Coronavirus (COVID-19) Update – 10th July 2020
Markets continued to make progress during the past fortnight with notable outperformance by Asia and Emerging Market indices. Since the lows on 23rd March most major equity markets are up around 30% in sterling terms. Indeed a sterling-based investor who only looked at half-yearly valuations would be perhaps be a little disappointed by the low single digit returns generated by the MSCI World index and S&P 500 for the first half of the year but would have missed the roller coaster ride that saw both indices down over 25% at one point. Other markets such as Europe and Japan have declined by a few percent and it is only the UK stock market, beset by fears surrounding Brexit and lacking any large technology companies, which has continued to languish with a return of -17.51% for the FTSE All-Share over the first half of the year.
By contrast that same investor might perhaps be surprised to see that US Treasuries have generated an astonishing return of almost 17% in sterling terms reflecting both the strength of the dollar versus sterling and a flight to quality amidst fears of a deflationary shock brought about the Covid induced economic standstill. Interest rates had less far to fall in the UK but gilts are up almost 9% despite record issuance.
(Source: FTSE Actuaries UK Conventional Gilts All Stocks, ICE BofA US Treasury; FE Analytics, as at 30th June 2020)
So what is our outlook for the second half of the year?
At the beginning of 2020 we were feeling relatively confident. Unemployment was at record lows in the US and UK, the Conservatives had won a resounding victory in the General Election, US-China trade negotiations had stabilised, inflation was under control, central bank policy was accommodative making a global recession seem unlikely and then Covid hit. Much has been made of the shape of the recovery and there are signs that once consumers are released from lockdown then the urge to go out and spend is strong but the V-shaped recovery in stock markets (with the exception of the UK) seems somewhat at odds with the degree of ongoing economic uncertainty. And if we look closer at the composition of the stock market recovery then there are some signs that the picture is not as rosy as our Rip Van Winkle investor who has been asleep for the past six months might assume.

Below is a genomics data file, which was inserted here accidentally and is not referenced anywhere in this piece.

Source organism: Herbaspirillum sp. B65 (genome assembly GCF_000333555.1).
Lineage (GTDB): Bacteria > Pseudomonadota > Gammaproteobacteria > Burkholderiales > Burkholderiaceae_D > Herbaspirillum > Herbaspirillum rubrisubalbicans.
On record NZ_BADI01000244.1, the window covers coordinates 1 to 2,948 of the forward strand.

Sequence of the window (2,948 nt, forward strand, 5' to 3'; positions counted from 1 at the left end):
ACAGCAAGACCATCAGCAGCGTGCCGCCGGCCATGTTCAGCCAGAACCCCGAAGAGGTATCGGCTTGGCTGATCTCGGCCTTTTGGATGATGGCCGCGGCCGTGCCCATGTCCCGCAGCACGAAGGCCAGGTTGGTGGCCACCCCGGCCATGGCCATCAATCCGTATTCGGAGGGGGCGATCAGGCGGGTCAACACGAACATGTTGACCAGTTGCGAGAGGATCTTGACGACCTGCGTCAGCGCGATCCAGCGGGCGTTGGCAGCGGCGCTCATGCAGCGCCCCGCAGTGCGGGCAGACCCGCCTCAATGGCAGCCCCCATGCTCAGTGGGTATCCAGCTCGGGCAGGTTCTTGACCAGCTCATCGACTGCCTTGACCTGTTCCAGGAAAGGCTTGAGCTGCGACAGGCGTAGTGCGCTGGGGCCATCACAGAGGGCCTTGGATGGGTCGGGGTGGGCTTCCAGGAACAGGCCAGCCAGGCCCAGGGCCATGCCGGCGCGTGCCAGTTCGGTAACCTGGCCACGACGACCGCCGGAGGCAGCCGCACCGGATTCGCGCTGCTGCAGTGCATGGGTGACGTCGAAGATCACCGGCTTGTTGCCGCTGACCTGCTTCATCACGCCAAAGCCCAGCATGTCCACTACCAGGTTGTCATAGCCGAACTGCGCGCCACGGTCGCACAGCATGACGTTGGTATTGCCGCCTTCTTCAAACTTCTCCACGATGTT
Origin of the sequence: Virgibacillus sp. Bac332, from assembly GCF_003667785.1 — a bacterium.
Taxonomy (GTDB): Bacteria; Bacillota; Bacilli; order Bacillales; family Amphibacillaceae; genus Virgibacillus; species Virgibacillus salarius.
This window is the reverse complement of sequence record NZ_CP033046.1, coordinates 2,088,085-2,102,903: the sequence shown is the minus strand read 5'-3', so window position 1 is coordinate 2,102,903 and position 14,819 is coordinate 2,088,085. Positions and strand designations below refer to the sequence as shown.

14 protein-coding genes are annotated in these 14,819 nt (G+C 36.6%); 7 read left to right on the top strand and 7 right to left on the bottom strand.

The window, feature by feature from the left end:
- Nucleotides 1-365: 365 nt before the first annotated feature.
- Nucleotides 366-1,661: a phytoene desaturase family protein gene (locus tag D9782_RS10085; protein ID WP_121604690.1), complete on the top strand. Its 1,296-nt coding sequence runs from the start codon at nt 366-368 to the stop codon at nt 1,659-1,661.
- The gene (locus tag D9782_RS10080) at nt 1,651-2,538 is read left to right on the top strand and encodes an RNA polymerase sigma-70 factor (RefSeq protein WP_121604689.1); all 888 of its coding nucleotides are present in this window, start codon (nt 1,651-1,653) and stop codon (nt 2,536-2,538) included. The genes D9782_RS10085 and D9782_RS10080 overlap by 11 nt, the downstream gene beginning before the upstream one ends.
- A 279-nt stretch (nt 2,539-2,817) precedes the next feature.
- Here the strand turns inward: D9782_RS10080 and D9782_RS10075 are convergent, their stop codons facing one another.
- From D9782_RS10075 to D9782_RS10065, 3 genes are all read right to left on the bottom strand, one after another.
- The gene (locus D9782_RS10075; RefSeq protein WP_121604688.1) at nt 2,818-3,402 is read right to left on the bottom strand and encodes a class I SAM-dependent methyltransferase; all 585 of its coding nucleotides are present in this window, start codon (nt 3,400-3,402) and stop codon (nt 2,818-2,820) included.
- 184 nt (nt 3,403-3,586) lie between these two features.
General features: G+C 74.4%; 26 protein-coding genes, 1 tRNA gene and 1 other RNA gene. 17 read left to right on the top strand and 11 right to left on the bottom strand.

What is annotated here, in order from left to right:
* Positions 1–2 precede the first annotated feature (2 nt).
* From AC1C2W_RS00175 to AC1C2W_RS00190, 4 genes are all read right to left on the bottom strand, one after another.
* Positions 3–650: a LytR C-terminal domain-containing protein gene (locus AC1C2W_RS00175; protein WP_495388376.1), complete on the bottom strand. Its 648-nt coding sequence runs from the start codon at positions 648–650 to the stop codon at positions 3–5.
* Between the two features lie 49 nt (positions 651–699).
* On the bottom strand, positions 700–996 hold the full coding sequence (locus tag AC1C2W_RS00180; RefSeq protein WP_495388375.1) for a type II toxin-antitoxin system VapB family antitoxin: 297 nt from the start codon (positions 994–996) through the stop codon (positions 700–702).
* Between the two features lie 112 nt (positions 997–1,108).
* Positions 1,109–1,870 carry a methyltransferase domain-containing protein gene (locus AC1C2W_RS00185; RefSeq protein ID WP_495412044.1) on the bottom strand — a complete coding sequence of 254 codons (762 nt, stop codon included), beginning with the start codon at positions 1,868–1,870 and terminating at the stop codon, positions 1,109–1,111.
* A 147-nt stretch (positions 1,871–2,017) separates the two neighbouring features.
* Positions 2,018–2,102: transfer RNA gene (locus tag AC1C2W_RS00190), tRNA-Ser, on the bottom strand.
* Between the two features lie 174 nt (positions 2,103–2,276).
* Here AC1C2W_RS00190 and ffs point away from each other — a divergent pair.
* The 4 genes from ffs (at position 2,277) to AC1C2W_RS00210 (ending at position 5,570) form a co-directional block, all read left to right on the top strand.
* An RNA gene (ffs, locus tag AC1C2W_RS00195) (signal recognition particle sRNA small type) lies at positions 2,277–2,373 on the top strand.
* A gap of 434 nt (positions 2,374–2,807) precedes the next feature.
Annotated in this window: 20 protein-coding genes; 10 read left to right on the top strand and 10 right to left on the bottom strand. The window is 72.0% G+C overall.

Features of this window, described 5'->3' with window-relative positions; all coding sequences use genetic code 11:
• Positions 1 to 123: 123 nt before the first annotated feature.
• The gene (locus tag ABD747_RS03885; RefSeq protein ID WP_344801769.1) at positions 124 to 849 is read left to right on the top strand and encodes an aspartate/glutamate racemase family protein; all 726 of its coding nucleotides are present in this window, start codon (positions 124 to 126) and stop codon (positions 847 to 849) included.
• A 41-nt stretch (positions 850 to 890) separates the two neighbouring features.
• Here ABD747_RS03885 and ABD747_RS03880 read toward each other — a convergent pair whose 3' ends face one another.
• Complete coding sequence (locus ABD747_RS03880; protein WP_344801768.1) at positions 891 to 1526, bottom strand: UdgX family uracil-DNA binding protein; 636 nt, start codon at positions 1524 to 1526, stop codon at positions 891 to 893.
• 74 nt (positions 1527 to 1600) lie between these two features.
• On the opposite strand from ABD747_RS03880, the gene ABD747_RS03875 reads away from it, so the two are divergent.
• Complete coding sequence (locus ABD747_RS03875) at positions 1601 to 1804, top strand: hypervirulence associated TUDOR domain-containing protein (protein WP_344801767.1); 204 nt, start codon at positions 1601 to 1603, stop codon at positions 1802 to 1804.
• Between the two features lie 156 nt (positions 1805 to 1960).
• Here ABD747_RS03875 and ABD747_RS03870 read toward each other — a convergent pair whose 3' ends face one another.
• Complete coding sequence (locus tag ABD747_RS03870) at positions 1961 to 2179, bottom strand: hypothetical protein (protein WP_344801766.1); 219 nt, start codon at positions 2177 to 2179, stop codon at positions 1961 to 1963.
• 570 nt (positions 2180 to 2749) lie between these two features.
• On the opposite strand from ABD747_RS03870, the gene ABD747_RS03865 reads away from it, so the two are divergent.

We have talked quite a lot about growth versus value investing in these updates and had been hopeful towards the end of May and in early June that value shares might be “taking up the baton to drive markets higher from here, despite them looking rather expensive in aggregate.” In fact, what has happened, at least in a global context is that growth has resumed its outperformance of value. One interpretation is that investors do not believe that an economic recovery is underway but that they are continuing to focus on those sectors which are perceived to be more defensive.
John Authers of Bloomberg has been following a “Coronavirus Fear” index which charts the relative performance of the S&P 500 food retailing sub-index, relative to the hotels and cruise lines sub-index (in other words companies that are most directly affected by the virus). Up until June 8th as optimism about the re-opening of the US economy increased the index steadily declined but since then food retailers have started outperforming hotels again. Meanwhile, the US market is being ever more dominated by the so-called FAANG stocks and the share of the five biggest (Facebook, Apple, Microsoft, Amazon and Google’s holding company Alphabet) in the S&P 500 has risen to 22.5% from 16.8% at the start of the year.
Interestingly in the UK, where technology does not feature to the same degree, the situation has been rather different with Man GLG Undervalued Assets (+8.16%) faring better than Liontrust UK Special Situations (+0.50%) from 22nd May to 9th July. Perhaps the cheapest parts of the UK market which has become the most shunned of all major equity markets, riven by investor outflows, are now offering a level of value which cannot be ignored regardless of the path of the economy.
Source: FE Analytics, Total Return, GBP
It is always impossible to predict the path of the market on a six-month view but the prospects for the second half of this year seem particularly opaque. Now more than ever, investors should maintain portfolios that are diversified across different asset classes, regions and styles of investing.
We hope that all our clients stay safe and well. Please do get in touch if there is anything you would like to discuss further.
10th July 2020
RiverPeak Wealth Limited